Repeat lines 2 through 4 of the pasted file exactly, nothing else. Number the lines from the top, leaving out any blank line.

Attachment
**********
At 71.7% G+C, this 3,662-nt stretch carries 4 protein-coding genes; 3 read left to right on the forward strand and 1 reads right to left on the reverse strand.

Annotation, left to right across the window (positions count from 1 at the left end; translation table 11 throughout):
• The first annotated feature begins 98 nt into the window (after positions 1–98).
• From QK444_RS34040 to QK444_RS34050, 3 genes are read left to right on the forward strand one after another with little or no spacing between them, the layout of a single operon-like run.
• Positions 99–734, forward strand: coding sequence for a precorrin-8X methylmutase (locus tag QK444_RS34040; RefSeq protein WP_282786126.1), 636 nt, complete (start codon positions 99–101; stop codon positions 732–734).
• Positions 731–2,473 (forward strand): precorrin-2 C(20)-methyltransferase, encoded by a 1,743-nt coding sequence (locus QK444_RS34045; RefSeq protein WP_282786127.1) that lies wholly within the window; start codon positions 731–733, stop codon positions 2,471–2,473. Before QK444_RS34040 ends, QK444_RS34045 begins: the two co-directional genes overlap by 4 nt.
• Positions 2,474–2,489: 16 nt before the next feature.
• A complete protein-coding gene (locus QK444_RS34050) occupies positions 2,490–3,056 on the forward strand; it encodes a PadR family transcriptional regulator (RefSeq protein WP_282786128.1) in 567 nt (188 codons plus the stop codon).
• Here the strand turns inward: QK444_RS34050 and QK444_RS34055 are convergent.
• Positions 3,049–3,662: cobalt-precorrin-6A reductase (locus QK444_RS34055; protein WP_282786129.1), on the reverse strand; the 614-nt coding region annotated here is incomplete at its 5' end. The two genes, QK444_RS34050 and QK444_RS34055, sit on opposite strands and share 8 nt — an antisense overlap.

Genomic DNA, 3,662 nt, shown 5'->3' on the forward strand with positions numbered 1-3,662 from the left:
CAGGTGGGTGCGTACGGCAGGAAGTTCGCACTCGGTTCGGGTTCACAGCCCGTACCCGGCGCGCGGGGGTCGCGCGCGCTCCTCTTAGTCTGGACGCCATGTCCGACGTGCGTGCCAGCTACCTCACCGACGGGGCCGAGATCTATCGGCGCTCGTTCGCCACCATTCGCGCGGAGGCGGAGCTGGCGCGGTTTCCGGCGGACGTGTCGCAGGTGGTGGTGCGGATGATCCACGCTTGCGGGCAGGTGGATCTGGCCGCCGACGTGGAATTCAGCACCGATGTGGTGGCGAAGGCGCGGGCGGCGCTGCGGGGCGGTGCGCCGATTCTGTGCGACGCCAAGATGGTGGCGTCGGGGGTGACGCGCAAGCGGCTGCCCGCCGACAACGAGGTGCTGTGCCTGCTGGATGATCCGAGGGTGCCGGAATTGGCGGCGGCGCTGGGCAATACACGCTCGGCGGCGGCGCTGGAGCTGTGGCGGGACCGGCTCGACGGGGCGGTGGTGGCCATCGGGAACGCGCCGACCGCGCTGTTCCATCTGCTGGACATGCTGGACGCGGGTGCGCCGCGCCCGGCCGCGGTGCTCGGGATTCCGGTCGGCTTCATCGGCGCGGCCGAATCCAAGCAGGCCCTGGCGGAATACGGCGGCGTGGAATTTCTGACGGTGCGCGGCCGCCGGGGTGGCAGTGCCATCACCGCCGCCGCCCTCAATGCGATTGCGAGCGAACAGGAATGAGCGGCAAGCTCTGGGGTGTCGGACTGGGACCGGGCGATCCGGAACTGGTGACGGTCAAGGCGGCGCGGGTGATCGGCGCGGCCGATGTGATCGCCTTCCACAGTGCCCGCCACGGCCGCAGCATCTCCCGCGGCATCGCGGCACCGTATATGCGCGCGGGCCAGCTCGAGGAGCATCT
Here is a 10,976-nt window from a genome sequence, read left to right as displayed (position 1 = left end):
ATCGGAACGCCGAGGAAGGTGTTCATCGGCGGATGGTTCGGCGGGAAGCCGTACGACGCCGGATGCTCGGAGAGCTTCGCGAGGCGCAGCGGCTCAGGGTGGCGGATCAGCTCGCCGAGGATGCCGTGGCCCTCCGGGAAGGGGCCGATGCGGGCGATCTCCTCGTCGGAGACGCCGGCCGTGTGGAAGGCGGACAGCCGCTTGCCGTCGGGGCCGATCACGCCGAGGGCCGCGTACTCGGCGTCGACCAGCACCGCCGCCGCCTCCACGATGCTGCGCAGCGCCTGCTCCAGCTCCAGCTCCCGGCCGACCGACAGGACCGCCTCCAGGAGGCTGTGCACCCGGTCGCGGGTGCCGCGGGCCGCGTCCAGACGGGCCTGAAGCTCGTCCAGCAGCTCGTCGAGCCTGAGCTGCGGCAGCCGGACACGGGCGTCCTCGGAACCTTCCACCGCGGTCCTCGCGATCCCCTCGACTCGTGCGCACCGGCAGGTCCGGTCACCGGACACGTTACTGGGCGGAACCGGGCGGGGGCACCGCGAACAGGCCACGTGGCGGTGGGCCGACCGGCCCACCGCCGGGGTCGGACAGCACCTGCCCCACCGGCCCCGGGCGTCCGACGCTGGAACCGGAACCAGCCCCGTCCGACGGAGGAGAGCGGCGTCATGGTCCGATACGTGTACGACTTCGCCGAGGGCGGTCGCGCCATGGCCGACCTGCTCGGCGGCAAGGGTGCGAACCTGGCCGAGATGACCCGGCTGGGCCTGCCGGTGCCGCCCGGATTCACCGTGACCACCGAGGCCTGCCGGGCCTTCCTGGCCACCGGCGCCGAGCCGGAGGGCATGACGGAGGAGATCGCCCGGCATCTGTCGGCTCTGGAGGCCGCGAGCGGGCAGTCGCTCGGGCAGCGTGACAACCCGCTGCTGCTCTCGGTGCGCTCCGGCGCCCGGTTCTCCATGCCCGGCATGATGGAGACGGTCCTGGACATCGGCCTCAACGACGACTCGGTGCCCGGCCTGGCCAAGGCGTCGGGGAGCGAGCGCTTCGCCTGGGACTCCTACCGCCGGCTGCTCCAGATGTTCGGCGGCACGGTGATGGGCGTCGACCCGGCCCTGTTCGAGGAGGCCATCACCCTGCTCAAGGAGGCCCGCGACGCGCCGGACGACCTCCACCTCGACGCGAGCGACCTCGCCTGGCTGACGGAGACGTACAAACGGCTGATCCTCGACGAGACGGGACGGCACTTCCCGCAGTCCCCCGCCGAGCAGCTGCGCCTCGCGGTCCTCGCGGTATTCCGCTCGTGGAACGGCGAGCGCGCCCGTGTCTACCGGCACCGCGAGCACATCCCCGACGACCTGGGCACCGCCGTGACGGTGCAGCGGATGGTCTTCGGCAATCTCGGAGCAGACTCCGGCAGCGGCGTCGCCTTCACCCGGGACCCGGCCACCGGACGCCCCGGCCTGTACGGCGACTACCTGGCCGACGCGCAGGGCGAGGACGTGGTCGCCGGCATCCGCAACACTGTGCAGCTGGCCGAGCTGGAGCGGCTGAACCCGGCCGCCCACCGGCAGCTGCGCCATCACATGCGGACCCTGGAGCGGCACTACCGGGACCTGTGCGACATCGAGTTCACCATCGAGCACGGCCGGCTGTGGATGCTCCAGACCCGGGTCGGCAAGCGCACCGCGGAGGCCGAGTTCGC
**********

Annotation, left to right across the window (positions count from 1 at the left end; translation table 11 throughout):
• The first annotated feature begins 98 nt into the window (after positions 1–98).
• From QK444_RS34040 to QK444_RS34050, 3 genes are read left to right on the forward strand one after another with little or no spacing between them, the layout of a single operon-like run.